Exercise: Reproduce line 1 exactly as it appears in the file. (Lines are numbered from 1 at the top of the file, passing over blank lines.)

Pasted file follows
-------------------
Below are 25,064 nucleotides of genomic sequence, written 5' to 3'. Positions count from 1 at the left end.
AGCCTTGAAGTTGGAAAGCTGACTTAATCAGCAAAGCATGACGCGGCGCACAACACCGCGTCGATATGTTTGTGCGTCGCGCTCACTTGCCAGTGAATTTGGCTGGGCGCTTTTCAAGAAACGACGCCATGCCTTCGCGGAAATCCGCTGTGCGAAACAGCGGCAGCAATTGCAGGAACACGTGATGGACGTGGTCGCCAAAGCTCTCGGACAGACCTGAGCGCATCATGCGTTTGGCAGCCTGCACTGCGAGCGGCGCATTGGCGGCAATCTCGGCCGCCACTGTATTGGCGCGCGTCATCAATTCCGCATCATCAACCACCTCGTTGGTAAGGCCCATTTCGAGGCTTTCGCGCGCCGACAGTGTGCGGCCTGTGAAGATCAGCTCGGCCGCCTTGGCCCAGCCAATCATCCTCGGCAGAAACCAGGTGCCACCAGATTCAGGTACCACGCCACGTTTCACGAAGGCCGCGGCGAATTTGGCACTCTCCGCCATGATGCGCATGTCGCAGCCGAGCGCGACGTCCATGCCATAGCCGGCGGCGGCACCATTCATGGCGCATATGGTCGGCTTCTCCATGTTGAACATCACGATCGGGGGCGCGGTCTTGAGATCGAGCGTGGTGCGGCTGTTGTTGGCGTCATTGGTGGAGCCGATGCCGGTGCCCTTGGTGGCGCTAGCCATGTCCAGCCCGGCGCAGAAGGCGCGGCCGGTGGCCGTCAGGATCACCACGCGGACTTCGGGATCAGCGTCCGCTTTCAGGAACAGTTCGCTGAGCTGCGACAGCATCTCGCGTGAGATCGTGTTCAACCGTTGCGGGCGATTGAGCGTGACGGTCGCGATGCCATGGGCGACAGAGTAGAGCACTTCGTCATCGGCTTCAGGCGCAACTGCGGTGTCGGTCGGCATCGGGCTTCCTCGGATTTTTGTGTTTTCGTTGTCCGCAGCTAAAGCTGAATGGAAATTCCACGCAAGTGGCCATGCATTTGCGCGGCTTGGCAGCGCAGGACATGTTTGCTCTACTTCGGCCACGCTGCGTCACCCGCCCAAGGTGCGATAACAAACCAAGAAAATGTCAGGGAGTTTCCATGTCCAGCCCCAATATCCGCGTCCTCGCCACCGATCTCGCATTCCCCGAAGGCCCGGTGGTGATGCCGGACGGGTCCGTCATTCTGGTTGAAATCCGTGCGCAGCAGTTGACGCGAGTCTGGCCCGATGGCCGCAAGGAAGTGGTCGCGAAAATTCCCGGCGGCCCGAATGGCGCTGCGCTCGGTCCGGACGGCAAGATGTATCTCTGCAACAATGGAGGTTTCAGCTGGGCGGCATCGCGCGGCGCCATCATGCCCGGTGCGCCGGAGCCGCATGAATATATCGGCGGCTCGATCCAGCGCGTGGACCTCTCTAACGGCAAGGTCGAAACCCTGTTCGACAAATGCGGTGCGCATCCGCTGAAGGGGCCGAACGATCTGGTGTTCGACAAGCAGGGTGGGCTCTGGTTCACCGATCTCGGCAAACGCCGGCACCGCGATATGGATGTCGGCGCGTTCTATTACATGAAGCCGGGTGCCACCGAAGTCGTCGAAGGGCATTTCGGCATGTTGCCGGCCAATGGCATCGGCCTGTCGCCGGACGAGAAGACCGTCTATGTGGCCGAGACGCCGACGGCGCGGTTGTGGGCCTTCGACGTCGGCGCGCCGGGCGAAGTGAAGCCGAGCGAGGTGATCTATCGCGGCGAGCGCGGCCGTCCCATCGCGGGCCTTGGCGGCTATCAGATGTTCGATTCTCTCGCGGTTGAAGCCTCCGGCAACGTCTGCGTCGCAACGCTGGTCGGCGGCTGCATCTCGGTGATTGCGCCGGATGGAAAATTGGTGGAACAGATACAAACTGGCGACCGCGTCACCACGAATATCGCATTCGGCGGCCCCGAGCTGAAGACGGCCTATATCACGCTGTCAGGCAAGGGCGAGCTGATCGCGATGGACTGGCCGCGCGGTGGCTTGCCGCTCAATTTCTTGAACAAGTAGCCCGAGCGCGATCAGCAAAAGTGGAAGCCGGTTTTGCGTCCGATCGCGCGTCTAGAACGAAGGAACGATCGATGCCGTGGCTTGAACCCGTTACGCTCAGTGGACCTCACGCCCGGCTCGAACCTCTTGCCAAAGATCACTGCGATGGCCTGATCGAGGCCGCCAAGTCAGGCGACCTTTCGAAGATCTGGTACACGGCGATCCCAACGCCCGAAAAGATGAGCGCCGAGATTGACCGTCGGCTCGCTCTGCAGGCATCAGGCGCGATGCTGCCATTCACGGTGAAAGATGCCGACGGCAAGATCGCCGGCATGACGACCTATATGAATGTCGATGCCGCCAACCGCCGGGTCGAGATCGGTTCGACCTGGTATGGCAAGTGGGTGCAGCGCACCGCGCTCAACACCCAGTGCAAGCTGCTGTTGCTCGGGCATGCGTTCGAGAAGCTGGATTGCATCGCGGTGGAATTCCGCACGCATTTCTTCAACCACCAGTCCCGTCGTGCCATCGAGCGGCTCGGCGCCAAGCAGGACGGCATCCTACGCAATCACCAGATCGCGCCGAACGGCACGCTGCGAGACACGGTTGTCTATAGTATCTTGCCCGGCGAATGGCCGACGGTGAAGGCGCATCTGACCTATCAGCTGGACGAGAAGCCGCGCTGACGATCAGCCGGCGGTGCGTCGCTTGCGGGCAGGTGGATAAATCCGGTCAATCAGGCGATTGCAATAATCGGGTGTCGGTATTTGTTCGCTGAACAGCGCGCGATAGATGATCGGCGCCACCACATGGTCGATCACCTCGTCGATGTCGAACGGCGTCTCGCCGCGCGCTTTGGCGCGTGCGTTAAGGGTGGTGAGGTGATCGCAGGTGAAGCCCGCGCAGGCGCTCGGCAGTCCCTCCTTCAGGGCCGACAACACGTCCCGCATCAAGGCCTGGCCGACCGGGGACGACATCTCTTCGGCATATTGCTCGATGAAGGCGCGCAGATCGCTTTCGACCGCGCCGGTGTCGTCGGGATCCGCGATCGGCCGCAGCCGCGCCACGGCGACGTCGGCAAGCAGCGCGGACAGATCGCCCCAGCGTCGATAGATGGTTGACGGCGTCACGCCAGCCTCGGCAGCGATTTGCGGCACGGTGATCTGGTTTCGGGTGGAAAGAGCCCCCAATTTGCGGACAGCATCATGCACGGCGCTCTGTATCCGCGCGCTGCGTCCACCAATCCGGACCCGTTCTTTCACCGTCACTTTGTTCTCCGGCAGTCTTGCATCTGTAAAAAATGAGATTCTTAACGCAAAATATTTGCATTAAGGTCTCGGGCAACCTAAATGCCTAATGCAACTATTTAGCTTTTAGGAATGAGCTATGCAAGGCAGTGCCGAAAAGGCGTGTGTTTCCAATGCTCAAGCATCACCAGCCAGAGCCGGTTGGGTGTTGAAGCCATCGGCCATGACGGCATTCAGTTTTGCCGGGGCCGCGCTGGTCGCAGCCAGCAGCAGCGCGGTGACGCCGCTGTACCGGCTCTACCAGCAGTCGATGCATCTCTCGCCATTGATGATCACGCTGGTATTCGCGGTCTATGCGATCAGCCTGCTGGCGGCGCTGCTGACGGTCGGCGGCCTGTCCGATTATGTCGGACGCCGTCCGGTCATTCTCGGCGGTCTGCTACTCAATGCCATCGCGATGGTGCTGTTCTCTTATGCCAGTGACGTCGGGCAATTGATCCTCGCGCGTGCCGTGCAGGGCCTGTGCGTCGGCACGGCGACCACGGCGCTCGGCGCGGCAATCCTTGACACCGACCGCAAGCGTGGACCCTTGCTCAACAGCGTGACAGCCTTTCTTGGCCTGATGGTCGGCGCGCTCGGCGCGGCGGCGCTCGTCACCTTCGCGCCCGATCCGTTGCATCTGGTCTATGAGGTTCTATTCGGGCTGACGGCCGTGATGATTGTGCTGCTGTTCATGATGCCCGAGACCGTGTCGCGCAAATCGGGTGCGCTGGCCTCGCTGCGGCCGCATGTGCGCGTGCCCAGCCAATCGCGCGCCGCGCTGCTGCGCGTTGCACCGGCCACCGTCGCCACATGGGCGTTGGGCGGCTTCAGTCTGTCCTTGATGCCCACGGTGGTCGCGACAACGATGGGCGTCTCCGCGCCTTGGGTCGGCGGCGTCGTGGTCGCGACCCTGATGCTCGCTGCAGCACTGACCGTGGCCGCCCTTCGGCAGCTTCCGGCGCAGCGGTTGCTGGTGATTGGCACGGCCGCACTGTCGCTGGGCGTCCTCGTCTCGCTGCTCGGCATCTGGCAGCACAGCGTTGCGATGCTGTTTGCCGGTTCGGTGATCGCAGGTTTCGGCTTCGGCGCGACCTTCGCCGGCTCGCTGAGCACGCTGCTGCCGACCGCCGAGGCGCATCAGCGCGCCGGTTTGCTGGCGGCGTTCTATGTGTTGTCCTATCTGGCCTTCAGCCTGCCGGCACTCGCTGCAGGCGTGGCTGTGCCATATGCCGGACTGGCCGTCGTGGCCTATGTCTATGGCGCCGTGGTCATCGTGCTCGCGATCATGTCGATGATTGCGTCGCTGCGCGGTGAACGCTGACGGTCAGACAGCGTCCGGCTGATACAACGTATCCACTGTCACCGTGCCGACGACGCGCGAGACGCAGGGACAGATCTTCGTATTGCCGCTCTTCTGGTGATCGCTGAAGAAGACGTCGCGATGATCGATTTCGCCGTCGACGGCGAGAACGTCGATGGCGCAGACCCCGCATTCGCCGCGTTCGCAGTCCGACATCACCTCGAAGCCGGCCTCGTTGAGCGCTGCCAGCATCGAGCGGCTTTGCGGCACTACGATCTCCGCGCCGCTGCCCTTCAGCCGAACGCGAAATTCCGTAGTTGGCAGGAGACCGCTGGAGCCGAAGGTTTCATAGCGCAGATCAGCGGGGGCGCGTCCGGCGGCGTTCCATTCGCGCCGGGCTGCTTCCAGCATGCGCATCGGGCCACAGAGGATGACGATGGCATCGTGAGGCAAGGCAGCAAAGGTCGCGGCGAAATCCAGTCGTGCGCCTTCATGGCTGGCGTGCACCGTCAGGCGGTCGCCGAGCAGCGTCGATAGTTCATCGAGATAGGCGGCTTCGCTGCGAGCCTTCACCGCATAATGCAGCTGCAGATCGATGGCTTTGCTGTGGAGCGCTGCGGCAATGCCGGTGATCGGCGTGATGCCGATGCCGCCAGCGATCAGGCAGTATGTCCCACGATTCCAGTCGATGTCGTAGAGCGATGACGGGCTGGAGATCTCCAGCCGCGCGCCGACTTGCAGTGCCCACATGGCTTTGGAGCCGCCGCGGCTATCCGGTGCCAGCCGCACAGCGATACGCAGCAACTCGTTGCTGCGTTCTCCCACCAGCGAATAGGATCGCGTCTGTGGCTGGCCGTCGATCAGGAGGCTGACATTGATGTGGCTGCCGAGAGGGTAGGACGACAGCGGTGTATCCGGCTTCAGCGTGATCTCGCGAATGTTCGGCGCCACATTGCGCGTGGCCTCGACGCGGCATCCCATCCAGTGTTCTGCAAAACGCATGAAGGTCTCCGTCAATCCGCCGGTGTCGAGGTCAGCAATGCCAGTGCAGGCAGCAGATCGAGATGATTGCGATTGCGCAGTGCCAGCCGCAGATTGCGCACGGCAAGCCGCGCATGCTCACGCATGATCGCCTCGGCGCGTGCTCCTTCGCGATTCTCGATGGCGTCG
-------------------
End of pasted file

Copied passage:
Below are 25,064 nucleotides of genomic sequence, written 5' to 3'. Positions count from 1 at the left end.